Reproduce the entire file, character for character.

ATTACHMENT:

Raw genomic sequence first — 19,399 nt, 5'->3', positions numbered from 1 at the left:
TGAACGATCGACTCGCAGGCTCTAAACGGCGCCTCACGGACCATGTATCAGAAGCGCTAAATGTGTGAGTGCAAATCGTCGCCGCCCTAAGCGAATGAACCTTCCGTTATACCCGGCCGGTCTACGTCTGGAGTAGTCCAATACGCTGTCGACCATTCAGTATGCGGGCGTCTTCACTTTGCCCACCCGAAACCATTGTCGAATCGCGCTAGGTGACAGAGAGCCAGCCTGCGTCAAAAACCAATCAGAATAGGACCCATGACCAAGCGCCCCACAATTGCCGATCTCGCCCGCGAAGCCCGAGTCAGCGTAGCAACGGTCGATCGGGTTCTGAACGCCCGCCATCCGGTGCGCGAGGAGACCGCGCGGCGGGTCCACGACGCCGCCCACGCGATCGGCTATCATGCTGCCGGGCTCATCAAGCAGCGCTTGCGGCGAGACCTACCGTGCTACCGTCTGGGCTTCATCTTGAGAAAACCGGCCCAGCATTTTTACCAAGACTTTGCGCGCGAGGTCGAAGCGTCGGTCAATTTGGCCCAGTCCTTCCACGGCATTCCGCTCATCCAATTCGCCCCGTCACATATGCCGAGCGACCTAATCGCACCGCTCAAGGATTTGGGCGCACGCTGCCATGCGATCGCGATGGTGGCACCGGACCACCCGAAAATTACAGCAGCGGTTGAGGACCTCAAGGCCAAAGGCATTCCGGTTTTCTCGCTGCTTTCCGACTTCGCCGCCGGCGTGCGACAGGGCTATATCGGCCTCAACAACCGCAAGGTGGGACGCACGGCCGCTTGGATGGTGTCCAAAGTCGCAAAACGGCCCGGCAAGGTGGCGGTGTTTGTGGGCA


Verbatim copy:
Raw genomic sequence first — 19,399 nt, 5'->3', positions numbered from 1 at the left:
TGAACGATCGACTCGCAGGCTCTAAACGGCGCCTCACGGACCATGTATCAGAAGCGCTAAATGTGTGAGTGCAAATCGTCGCCGCCCTAAGCGAATGAACCTTCCGTTATACCCGGCCGGTCTACGTCTGGAGTAGTCCAATACGCTGTCGACCATTCAGTATGCGGGCGTCTTCACTTTGCCCACCCGAAACCATTGTCGAATCGCGCTAGGTGACAGAGAGCCAGCCTGCGTCAAAAACCAATCAGAATAGGACCCATGACCAAGCGCCCCACAATTGCCGATCTCGCCCGCGAAGCCCGAGTCAGCGTAGCAACGGTCGATCGGGTTCTGAACGCCCGCCATCCGGTGCGCGAGGAGACCGCGCGGCGGGTCCACGACGCCGCCCACGCGATCGGCTATCATGCTGCCGGGCTCATCAAGCAGCGCTTGCGGCGAGACCTACCGTGCTACCGTCTGGGCTTCATCTTGAGAAAACCGGCCCAGCATTTTTACCAAGACTTTGCGCGCGAGGTCGAAGCGTCGGTCAATTTGGCCCAGTCCTTCCACGGCATTCCGCTCATCCAATTCGCCCCGTCACATATGCCGAGCGACCTAATCGCACCGCTCAAGGATTTGGGCGCACGCTGCCATGCGATCGCGATGGTGGCACCGGACCACCCGAAAATTACAGCAGCGGTTGAGGACCTCAAGGCCAAAGGCATTCCGGTTTTCTCGCTGCTTTCCGACTTCGCCGCCGGCGTGCGACAGGGCTATATCGGCCTCAACAACCGCAAGGTGGGACGCACGGCCGCTTGGATGGTGTCCAAAGTCGCAAAACGGCCCGGCAAGGTGGCGGTGTTTGTGGGCA